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Blog entry by Mark posted 07-06-2008 09:14 AM 1987 reads 2 times favorited 10 comments Add to Favorites Watch

1965 – 2003

I’ve been a casual, beginner-level woodworker since learning some basics in high school shop class, but now I find myself living on a farm with a small orchard of about 3 dozen walnut trees. A tree expert (easy to find those here in Oregon) told me they’re English walnut grafted onto Black walnut rootstock and were probably planted in the 1930’s.

Panoramic view of walnut orchard

So, Lumberjock buddies, can any of you tell me whether the trunks of these trees are Black walnut or English walnut—i.e, is the graft at the bottom or top of the trunk? Cause I don’t really know!—[But now I do, thanks to Mike. He says the graft is at the bottom of the trunk, so except for the roots, any lumber sawn would be English walnut.]

2004

I made a few calls to try to find someone local who could mill a tree or two, since the trees were old and some were starting to fall down, but it was always impractical to have them come out for such a small job. The walnut trees remained a haunting presence, and seemed to be serving their highest purpose as home to a tremendous flock of crows.

The mysterious walnut tree

2006

But now, as I approach retirement, my interest in woodworking has been renewed, and I’ve been building a small shop and collecting tools. Lo and behold, in the Bandsaw Book they explained some techniques for milling and resawing small logs with a home shop bandsaw. So I upgraded to an 18” saw with 12” resaw capacity, and now as these trees come down, I’m going to take on the challenge of salvaging and working with their wood.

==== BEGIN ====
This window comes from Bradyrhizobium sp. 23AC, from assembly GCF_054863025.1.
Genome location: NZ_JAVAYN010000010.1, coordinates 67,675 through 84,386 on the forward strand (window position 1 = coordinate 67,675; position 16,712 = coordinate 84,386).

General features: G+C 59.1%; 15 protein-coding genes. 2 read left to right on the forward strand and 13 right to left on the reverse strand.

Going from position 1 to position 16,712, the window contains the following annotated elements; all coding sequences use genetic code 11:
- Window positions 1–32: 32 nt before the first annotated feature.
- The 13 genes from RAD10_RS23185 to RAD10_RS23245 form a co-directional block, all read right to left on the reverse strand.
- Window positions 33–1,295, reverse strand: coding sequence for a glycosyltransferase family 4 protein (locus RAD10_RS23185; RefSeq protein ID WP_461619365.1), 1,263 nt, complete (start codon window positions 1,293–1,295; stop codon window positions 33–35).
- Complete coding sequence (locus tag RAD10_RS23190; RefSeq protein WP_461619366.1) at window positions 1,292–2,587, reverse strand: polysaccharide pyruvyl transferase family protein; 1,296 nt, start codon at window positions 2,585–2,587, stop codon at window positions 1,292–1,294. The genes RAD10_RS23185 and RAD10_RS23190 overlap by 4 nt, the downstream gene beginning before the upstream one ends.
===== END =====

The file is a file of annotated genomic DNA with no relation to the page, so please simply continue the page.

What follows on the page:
December 2007

Finally, my chance! The roots of one tree had loosened in the ground so much, it fell over in a strong windstorm. Tried again to find a local portable sawmill – too spendy still. Not owning a chain saw, I got a helper to cut up the trunk into pieces just short enough—about 40”—to fit in the bucket of my small tractor’s front-end loader. So, the adventure begins.

Retrieving log sections with the Kubota BX24 front end loader

Oops – tore up some of the grass while lifting them, but it’ll grow back.
Besides cutting the trunk into sections, I had my helper cut up a bunch of the crotches. I heard those had interesting grain. I coated the ends and stacked them in an open shed, hoping they would dry some but not crack and check too badly.

Crotch and branch sections of walnut tree

Then I figured, why not try to use the branches as well. Some of them were pretty thick. Ran out of the proper wax sealant, so used leftover latex paint. Got an even bigger stack from these branch sections.

Branch sections from walnut tree

July 2008

Spent the last few months getting my milling / resawing setup ready, while the logs hopefully came down in weight (no way I could heft the larger pieces up myself, and the tractor/loader doesn’t fit in the shop). I built this bandsaw sled, copying the best features of some designs on the web and at Lumberjocks:

Bandaw ripping sled

Then I improvised some infeed and outfeed support. For infeed, I added a waxed, melamine platform to bring a rolling Craftsman tool cart to the right height. For outfeed, I screwed some Rockler rolley-balls onto MDF strips that are held down to the router table top using the same t-bolts/knobs used for the fence. Finally – hard to see in the photo – I added a grooved oak strip to the left side of the bandsaw table to guide a mitre strip on the sled bottom. Why didn’t I just use the mitre slot already in the table? Because I found this Steel City bandsaw’s tilt mechanism couldn’t support heavy weight to the right of the blade, and would just drop into a tilt position. So I wanted to feed the heavy logs to the left of the blade, where the weight is supported by a solid tilt stop. (By the way, other than this minor issue, I’m really pleased with this Steel City saw.)